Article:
I was talking about Lego with decluttering and organistional coach Lauren Winzar during a 3-day toy declutteirng workshop she ran. Lego is one of those things we often hold onto becuase of the ‘value’ of buying it. It’s also one of things we tend to lose parts from – in this case, we had already lost a few (including the instructions) but mostly it was in good condition.


I also gave away a book to my friend Craig aka Craig the Computer Geek. I’ve got the habit of doing that now: whenever I know I’m going to see someone, I take something along to gift. Just in case. He patiently sat with me for over an hour and updated the latest version of WordPress to this blog and then connected Google Analytics. It must be super easy for him, but it was something that was super painful for me.

Pet pillow

Last night we visited my inlaws. And we gave them a pet cushion. It was immediately put to good use.

This is Max, Neil’s old kelpie. We don’t know if he’ll see out the winter. That said, we didn’t expect him to live through the last two winters.

You might wonder what we were doing with a pet cushion as we don’t have cats or dogs living at home.

Well, my sons used to sit on the floor in a little nook in the lounge room while playing with their computer tablets. They sat there because it was next to the powerpoint and they could plug in their tablets (which they often forgot to plug in so were often flat. I used to think they *liked* to sit there so I bought the cushion to make it more cosy for them. Thing is, the same weekend we did that, Neil moved an old PC into the loungeroom from our bedroom. He fixed it, too, so it would actually work. After that, the boys wanted to sit in front of the PC playing games and were no longer interested in sitting on the floor. That cushion has been clutter for months.

We also took a box of scraps for their chooks. We’re really getting into the habit of doing that now.

Pizza Friday

We usually celebrate TGIF with homemade pizza and karaoke. This Friday, my friend Craig and my friend Ming came over. Like I usually do, I made pizza:

Ming has recently become interested in savings and finance, so I lent her a copy of Money Magazine. She loves Money Magazine and is likely to subscribe (I really love it, too, which is why I have a subscription). When she left, I gave her a copy.

And my Neil and Craig had so much fun. Craig loves playing the guitar, and Neil has five guitars (I think) that he never uses. We had a great night with good food, good company and good music. I packed him off home with leftover pizza.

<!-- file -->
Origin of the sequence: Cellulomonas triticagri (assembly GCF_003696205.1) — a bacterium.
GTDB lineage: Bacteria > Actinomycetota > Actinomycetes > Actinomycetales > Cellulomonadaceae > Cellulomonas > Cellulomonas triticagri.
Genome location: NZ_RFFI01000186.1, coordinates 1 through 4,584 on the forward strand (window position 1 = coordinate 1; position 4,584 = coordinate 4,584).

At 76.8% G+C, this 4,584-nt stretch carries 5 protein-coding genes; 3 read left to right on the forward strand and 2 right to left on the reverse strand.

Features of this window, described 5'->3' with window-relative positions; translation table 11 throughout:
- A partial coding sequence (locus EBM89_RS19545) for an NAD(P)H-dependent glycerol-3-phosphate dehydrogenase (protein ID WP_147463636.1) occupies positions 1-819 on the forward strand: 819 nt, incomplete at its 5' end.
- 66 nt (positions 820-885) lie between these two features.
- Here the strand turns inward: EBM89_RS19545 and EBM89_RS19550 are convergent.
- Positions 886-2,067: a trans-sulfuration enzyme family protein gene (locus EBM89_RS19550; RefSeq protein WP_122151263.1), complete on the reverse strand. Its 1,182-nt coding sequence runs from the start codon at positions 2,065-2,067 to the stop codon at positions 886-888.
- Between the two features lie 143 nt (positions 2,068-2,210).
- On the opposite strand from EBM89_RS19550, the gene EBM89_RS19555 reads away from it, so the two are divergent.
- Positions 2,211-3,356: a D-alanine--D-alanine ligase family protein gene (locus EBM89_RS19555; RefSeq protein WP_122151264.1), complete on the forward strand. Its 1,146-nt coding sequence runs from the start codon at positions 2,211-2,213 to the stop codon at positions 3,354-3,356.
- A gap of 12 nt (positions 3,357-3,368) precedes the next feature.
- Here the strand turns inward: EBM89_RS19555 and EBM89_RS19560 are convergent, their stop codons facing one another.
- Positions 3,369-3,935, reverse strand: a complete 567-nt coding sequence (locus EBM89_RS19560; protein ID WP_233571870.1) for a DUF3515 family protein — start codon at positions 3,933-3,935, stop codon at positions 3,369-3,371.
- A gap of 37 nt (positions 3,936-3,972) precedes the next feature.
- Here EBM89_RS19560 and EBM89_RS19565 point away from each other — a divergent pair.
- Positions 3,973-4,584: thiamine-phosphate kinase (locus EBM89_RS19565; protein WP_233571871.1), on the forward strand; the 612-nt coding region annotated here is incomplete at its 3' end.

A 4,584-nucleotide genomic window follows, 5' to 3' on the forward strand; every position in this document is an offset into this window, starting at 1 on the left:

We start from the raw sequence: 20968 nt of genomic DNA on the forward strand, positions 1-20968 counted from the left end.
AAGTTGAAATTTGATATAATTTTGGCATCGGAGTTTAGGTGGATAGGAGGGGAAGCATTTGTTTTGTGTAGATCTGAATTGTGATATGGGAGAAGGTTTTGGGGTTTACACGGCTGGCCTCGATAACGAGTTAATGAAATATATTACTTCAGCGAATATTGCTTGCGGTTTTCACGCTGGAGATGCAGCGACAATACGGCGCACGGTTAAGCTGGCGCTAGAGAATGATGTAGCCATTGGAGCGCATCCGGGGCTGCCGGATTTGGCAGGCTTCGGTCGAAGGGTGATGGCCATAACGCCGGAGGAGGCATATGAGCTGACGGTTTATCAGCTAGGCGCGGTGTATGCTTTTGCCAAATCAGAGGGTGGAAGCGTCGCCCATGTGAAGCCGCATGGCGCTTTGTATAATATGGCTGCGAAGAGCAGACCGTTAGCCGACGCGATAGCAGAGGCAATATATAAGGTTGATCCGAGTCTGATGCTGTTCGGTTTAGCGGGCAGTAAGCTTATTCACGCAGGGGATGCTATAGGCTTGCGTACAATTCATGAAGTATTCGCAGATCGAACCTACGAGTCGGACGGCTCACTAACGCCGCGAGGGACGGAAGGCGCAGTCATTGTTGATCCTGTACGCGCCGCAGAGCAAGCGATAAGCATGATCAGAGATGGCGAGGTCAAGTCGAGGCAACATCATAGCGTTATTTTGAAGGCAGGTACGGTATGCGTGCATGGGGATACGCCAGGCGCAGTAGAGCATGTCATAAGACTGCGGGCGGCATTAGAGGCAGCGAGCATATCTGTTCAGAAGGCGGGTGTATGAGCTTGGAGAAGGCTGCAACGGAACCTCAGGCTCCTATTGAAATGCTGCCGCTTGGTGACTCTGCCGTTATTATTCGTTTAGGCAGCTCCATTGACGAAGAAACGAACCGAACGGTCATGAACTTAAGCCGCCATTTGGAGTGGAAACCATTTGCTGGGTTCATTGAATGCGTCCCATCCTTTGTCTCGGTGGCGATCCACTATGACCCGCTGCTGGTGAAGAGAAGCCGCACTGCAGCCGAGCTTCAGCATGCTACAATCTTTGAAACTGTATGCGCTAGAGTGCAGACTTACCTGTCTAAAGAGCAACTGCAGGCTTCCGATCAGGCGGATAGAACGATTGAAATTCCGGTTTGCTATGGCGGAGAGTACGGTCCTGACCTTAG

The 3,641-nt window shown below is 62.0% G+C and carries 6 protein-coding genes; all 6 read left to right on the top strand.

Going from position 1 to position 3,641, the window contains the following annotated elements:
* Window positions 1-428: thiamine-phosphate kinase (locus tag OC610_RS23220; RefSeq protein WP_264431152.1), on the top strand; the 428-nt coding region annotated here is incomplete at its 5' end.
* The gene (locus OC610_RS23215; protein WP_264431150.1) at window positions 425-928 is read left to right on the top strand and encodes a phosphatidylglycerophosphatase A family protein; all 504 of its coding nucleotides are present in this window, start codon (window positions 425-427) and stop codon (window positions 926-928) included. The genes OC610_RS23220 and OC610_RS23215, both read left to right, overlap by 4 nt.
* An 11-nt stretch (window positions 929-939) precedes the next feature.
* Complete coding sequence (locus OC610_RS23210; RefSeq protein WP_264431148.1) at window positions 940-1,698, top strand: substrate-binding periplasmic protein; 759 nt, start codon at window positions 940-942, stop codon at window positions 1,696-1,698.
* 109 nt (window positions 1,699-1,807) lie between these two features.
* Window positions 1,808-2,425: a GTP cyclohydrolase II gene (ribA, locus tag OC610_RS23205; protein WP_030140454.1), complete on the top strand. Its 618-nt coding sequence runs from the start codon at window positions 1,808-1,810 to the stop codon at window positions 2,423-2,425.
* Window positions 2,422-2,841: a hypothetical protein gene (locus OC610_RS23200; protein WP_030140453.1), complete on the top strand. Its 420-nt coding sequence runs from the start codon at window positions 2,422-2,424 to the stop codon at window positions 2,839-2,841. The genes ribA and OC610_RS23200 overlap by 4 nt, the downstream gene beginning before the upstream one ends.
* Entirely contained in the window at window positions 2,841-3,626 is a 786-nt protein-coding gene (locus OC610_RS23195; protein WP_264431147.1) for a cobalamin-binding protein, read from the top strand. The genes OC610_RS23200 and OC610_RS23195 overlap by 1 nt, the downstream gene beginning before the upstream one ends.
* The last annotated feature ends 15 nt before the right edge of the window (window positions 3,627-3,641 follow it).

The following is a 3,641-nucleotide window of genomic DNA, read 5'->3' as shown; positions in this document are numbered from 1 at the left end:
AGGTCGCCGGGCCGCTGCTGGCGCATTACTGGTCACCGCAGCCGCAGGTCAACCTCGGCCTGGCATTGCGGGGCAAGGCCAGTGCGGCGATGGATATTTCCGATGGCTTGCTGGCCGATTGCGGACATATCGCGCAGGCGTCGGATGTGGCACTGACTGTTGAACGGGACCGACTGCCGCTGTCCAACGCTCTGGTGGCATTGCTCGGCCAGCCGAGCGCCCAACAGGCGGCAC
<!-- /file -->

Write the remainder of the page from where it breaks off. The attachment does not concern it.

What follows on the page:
One of the biggest costs for many people is socialising, something I discussed in a recent podcast with Jennie Roberts (it’s a great chat – I hope you like it). But when you’re with good friends, you don’t need to spend a lot of money. Ever. Its the chatting and catching up that matter – not the cost of what you eat or what you drink. Do you agree?

It’s not just stuff – helping is also giving

A few weeks ago, Neil built a computer. He ordered the parts online and assembled it himself. It saved him thousands of dollars.

He mentioned this to one of my friends, and her son decided he wanted a computer, too. So they came over on Tuesday night, they talked through what they wanted, Neil ordered the parts, they arrived on Friday, and then on Saturday morning, he and my son’s friend assembled the computer together.

We guestimate that, by ordering the parts and building the computer, my friend ended up with a computer that was at least half the price (on some estimates around a third). It took Neil a few hours, and truth to be told, he really enjoys doing this:) As did my friend’s son, who helped him build it and was really keen to learn about how it all goes together. Sometimes giving isn’t about giving stuff – buying expensive presents and impressing. It’s often about helping and doing.


  1. Book: The Alexander Cipher by Will Adams.
  2. Audio CD: Stormbreaker by Anthony Horowitz.
  3. Candle: Song of Oya (Joy).
  4. Candle: Song of Oya (Goddess Laksmi).
  5. 500 piece Ravensberg puzzle of a girl and kittens (three pieces missing).
  6. Microwave oven with plastic food
  7. Pair of boys shoes
  8. Lego Ninjago movie set
  9. Gina Ford baby lullaby book.
  10. Baby shape thingey.
  11. Helping a friend build a computer.
  12. Lego rescue.
  13. Pet pillow.
  14. A container of waste for chooks.
  15. A flags of the world jigsaw puzzle.
  16. Money Magazine, March 2020.
  17. Pizza.
  18. Building a computer for a friend.

How are you connecting with friends and your community as we slowly come out of iso?